FIG. 17 shows the color image record apparatus used in the present embodiment.

Initially, a photosensitive drum 100 is uniformly charged at a predetermined polarity by a charger 101. Then, e.g., a first latent image of magenta is formed on the photosensitive drum 100 by exposure of a laser beam L. Subsequently, in this case, a predetermined development bias voltage is applied only to a magenta development unit Dm to develop the magenta latent image, whereby a first toner image of magenta is formed on the photosensitive drum 100.

On the other hand, a transfer paper P is supplied at predetermined timing. Then, immediately before its leading edge reaches a transfer start position, a transfer bias voltage (+1.8 KV) of a polarity (e.g., plus) opposite to that of a toner is applied to a transfer drum 102, whereby the first toner image on the photosensitive drum 100 is transferred to the transfer paper P, and further the paper P is electrostatically attracted to a surface of the drum 102. After then, the residual magenta toner on the drum 100 is eliminated by a cleaner 103 to stand by the latent image formation and development process for a next color.

Subsequently, a second latent image of cyan is formed on the photosensitive drum 100 by using the laser beam L, and then the second latent image on the drum 100 is developed by a cyan development unit Dc to form a second toner image of cyan. This second toner image is transferred to the transfer paper P such that a position of the second toner image is registered (or coincided) with that of the first toner image of magenta already transferred on the paper P. When this toner image of the second color is transferred, the bias voltage of +2.1 KV is applied to the transfer drum 102 immediately before the transfer paper P reaches a transfer unit.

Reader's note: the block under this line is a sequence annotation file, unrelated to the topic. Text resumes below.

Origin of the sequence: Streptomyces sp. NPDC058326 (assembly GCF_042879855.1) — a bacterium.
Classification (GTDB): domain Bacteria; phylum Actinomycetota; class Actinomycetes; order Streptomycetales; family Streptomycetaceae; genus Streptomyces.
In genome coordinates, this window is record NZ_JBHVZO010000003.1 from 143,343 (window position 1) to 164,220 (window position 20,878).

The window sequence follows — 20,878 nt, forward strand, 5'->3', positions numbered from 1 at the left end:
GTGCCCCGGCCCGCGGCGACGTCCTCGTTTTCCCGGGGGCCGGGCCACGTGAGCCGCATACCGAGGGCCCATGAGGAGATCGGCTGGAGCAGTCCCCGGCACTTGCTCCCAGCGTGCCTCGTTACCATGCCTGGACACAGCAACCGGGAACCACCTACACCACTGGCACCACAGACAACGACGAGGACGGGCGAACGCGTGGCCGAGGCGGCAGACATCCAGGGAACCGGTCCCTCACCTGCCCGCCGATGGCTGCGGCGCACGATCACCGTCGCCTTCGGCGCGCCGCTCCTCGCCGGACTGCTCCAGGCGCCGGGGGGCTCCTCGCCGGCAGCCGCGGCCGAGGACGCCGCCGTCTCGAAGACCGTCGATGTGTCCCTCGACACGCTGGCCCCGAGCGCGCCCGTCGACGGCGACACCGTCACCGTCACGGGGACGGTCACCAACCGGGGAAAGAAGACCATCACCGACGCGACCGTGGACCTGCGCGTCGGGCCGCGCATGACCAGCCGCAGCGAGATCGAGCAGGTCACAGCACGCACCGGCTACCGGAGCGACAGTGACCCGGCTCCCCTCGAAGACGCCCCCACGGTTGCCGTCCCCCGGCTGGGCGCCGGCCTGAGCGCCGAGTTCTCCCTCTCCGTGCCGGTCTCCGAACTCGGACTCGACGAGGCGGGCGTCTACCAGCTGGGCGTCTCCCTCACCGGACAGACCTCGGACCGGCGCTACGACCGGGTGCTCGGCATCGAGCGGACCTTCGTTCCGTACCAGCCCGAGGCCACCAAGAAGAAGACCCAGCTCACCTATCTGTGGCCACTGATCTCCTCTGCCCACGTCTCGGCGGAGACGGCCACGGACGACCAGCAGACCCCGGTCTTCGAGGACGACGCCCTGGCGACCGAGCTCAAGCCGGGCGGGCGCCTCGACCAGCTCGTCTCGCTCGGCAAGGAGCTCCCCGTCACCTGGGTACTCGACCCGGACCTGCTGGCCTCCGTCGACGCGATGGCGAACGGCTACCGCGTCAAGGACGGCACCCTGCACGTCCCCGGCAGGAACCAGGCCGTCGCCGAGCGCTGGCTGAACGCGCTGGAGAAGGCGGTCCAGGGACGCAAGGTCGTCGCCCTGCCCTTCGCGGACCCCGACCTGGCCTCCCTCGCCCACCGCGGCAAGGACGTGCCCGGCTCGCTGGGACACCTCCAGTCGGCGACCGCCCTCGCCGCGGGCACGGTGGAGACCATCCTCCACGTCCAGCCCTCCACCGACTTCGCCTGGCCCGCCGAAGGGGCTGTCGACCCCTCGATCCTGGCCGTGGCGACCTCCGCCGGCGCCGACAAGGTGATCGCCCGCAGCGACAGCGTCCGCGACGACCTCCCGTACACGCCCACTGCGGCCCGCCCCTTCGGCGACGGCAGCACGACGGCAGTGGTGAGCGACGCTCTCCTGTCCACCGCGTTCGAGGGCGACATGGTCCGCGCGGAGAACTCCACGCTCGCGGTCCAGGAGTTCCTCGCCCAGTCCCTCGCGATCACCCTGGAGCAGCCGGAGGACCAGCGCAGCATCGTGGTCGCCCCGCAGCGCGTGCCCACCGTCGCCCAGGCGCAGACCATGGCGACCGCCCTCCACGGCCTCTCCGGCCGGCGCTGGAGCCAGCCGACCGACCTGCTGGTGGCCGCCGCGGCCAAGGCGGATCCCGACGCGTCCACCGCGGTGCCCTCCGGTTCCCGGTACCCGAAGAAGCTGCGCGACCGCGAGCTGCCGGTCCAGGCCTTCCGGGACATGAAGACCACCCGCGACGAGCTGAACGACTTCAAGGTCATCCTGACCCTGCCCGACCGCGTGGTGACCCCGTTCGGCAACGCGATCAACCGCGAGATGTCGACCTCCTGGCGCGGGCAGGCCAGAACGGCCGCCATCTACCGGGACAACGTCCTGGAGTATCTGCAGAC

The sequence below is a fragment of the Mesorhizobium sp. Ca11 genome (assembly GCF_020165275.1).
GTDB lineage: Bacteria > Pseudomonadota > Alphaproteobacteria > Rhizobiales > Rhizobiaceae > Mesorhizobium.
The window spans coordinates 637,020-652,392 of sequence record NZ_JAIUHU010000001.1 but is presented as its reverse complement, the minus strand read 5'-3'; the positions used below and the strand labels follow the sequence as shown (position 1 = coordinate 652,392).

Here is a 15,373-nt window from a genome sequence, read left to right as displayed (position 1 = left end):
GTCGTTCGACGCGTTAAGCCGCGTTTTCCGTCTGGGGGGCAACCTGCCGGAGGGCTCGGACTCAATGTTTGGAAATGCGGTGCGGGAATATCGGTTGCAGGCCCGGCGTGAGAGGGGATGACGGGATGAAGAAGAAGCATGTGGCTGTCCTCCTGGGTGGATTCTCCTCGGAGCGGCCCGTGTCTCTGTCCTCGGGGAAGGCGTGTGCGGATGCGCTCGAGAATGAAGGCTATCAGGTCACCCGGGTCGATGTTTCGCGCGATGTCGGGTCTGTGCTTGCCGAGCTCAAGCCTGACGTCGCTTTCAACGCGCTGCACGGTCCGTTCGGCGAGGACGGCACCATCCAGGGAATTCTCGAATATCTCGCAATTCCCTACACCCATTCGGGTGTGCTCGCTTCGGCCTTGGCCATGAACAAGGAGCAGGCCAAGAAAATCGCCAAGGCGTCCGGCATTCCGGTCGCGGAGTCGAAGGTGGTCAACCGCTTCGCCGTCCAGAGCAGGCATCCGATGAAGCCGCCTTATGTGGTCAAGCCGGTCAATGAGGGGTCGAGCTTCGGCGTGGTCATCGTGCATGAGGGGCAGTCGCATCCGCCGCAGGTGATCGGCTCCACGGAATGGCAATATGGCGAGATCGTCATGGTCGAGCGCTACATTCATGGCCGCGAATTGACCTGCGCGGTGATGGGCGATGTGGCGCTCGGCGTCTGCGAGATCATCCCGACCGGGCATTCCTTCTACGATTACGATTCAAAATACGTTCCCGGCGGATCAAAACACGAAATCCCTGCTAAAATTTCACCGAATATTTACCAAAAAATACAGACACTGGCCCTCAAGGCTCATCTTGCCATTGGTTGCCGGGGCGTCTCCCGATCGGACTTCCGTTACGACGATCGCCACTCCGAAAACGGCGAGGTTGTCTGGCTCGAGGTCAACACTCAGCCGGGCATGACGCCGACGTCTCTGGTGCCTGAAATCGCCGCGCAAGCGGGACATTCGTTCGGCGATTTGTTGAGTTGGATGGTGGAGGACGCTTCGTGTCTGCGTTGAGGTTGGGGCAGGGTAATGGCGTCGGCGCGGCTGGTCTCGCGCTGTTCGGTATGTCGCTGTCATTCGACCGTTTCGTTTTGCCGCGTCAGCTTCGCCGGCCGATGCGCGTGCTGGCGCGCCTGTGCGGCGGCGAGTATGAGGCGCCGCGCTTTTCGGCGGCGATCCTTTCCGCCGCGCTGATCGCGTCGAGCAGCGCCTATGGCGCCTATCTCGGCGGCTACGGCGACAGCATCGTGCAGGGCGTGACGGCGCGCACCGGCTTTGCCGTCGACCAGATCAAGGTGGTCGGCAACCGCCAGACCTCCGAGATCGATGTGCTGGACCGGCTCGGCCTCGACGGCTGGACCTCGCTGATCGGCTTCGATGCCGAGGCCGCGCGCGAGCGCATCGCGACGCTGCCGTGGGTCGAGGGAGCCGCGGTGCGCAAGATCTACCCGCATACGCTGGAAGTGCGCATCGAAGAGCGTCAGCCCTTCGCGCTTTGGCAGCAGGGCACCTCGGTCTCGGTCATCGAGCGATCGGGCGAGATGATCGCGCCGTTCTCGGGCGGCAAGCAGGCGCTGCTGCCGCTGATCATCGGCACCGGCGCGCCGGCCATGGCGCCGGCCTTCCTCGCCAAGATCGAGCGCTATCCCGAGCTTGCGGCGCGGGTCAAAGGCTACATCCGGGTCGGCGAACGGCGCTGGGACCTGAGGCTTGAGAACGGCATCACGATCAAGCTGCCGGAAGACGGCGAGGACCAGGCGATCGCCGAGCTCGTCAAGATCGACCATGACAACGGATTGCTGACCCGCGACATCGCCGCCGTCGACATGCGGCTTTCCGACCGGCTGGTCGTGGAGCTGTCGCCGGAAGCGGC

Similarly, third and fourth latent images of yellow and black are sequentially formed on the photosensitive drum 100 and then sequentially developed by yellow and black development units Dy and Db respectively. Then, third and fourth toner images of yellow and black are sequentially transferred to the transfer paper P such that positions of these images are registered with that of the toner images previously transferred to the paper P. Therefore, the four-color toner images are formed on the transfer paper P in the state that these images are registered.

FIG. 18 is a view showing data flows in a signal process of the third embodiment.

In FIG. 18, each of a host computer 201, a controller 202 and an engine 203 has an independent main control unit (CPU) for controlling each block within each device. That is, the host computer 201 has a CPU 2010, the controller 202 has a CPU 2020, and the engine has a CPU 2030. Each CPU controls operation timing in each device and communication among the devices through not-shown buses.

Generally, in the image process apparatus such as a laser beam printer used in the present embodiment, the controller unit and the engine unit are apt to be composed independently. Therefore, each device has generally the closed structure to be independently controlled.

R (red), G (green) and B (blue) image signals are outputted in parallel from the host computer 201 and then inputted to the controller 202. From the host computer 201, one of three kinds of halftone processes, called as a dither 1, a dither 2 and a superpixel, can be selectively indicated. In the printing, if the user selects any one of the halftone processes from a predetermined console unit of the host computer 201, a number of the selected halftone process is transferred to the controller 202 as a halftone instruction signal.

In the present embodiment, the halftone instruction signal is inputted to the controller 202 through a signal line which is dedicated to control signals and independent of a signal line dedicated to image signals. Thus, the control signal can be handled independently of the image signal, whereby freedom of transmission/reception timing of the signal increases.